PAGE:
The term is applied to an individual turn of a partner in the couple. Basically, it denotes a turn where the arm of the partner doing the turn begins by moving towards the “inside” of the couple (the line running from the center of one partner to the center of the other). The meaning is intuitively clear, but it may be performed in numerous ways and in different handholds, so that even accomplished dancers are confused. In dances such as swing and salsa, inside and outside turns most commonly refer to underarm turns done by the follower. Since in these dances the follower’s right arm is normally used to lead a turn (most commonly by the leader’s left arm, but sometimes by the leader’s right arm when a cross-hand or “handshake” position is used), an inside turn is normally a left (counter-clockwise) turn, while an outside turn is a right (clockwise) turn. However, if the follower’s left arm is used to initiate the turn, the intended direction of turning may be opposite. (Alternatively, the non-ambiguous terms “left turn” and “right turn” may be used.)
See Direction of movement for more detail.
Kick is a foot and lower leg action that imitates a kick, e.g., of the ball. Its style may vary from light flick to a kick in martial arts.
A Lock step is an alternative variation of a chasse action which occurs when the moving foot swings to a stop across the track of the standing foot rather than closing next to it. In the Latin dances the combination of the crossed position and the turnout of the feet means that the rear toe will be pointed at the heel of the other foot, while in the Standard dances the lack of turnout means the feet will be parallel. In Standard the basic locking action is usually preceded and followed by a left side lead. The Latin lock step is often featured when Cha-cha is danced in Open position with a one-hand hold.
The Moonwalk was popularized by American singer Michael Jackson in the early 80s, he did it the first time at Motown 25 show on his song “Billie Jean”.
Natural turns and some other figures are those in which the dance couple rotates to the right (clockwise).
Outside partner step
A step taken with the partner beside the moving foot (e.g., to the left of the left moving foot). During this step feet tracks of both partners do not overlap. See also #Inside partner step.
Cf. Inside turn.
The term is applied to an individual turn of a partner in the couple. Basically, it denotes the turn directed “outside” of the couple. The meaning is intuitively clear, but it may be performed in numerous ways and in different handholds, so that even accomplished dancers are confused. Most often it is understood that an outside turn is an underarm turn under the left arm if turning left and under the right arm if turning right.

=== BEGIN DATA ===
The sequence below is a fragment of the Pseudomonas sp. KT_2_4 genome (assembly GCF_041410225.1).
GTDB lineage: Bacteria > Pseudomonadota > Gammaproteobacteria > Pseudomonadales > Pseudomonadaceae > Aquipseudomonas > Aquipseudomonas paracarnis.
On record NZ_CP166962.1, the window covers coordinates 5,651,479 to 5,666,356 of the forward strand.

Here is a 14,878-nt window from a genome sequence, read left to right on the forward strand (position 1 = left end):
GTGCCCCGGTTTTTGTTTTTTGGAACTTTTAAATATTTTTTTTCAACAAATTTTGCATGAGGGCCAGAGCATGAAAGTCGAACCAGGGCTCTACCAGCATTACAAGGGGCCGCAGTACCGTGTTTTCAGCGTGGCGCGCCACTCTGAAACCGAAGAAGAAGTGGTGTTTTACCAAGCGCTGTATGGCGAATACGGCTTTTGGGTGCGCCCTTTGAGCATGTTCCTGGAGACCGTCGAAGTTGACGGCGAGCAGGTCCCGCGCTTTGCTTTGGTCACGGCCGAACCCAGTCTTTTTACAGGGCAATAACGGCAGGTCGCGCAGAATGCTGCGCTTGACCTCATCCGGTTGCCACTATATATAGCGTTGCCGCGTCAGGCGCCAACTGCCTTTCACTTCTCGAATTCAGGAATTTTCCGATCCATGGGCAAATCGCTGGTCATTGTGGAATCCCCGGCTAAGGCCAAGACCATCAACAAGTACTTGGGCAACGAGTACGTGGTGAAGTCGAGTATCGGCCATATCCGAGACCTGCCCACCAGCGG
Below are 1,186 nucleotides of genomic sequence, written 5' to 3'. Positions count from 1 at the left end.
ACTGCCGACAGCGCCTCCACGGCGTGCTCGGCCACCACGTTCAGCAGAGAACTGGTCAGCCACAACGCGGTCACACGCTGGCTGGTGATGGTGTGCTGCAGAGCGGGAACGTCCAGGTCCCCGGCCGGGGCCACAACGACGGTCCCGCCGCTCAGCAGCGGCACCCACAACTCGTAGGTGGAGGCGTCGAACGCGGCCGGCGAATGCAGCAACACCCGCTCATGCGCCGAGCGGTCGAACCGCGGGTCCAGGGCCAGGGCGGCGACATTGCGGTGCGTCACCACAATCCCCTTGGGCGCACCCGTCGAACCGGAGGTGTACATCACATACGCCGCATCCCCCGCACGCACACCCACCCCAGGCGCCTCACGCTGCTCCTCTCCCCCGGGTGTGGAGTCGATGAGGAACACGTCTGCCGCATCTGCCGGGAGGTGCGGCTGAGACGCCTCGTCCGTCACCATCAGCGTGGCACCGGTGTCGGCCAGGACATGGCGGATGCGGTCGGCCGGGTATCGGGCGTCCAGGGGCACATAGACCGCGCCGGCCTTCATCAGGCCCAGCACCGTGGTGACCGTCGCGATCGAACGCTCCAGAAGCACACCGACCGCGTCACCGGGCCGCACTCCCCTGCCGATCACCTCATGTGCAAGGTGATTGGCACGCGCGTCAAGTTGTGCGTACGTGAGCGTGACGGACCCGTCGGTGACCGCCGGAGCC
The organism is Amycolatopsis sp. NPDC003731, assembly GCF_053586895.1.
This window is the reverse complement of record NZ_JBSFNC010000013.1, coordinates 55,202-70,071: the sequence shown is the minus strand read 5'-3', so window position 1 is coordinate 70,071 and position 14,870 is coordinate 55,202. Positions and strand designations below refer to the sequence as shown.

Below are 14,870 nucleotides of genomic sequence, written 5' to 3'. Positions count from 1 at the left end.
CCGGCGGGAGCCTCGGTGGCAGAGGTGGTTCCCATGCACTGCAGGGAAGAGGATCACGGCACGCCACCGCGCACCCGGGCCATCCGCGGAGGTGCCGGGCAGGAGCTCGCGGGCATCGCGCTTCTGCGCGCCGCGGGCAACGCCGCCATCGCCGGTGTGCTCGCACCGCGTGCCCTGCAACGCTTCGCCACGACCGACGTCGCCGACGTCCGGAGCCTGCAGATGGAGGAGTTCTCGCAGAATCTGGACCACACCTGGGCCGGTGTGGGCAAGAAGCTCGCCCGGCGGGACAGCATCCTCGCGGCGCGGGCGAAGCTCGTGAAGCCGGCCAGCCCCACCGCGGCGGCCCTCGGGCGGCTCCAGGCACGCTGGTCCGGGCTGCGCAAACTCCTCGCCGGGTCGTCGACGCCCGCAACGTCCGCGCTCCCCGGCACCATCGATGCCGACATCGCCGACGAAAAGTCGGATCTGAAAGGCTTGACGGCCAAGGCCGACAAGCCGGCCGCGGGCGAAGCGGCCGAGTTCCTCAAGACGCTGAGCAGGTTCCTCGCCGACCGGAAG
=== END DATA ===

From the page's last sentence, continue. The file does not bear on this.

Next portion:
See Direction of movement for more detail.
Reverse turns and some other figures are those in which the dance couple rotates to the left (COUNTERCLOCKWISE).
See Ballet glossary#Rond de jambe. A toe of the straight leg draws a semicircle on the floor. In ballroom dances the direction is usually from the front to back.
In tap dancing, the Time Step is a recognizable rhythmic tap combination. The term comes from the time of great tap dancers that used their distinctive Time Step to tell the band the desired tempo. Read more here.
Time Steps is a figure in International Style Cha-cha-cha.
In various rhythmic ballroom/social dances, Time Step sometimes refers to steps in place that mark the characteristic rhythm of the dance, “2-3-cha-cha-cha” for Cha-cha-cha, “1,2,3,4″ for Paso Doble, “1,2,3,…5,6,7,…” for “Salsa on One”, etc..
In tap, the common time steps are classified as single, double and triple. The basic rhythm and tempo remain the same but the number of sounds that happen on the second and sixth count of an eight-count phrase denotes single (often a single step) double (usually a flap or slap-tap) or triple (commonly shuffle-step). While these are the universal time steps, dancers often choose to create their own time steps, following the pattern two bars repeated three times with a two bar break.
The Walk is probably the most basic dance move. It exists in almost every dance. Walks approximately correspond normal walking steps, taking into the account the basic technique of the dance in question. (For example, in Latin dance walks the toe hits the floor first, rather than the heel.)
In dance descriptions the term walk is usually applied when two or more steps are taken in the same direction. A single step, e.g., forward, is called just thus: ‘step forward’.
Walks can be done in various dance positions: in closed position, promenade position, shadow position, sweetheart position, etc.
Curved walks are done along a curve, rather than along a straight line.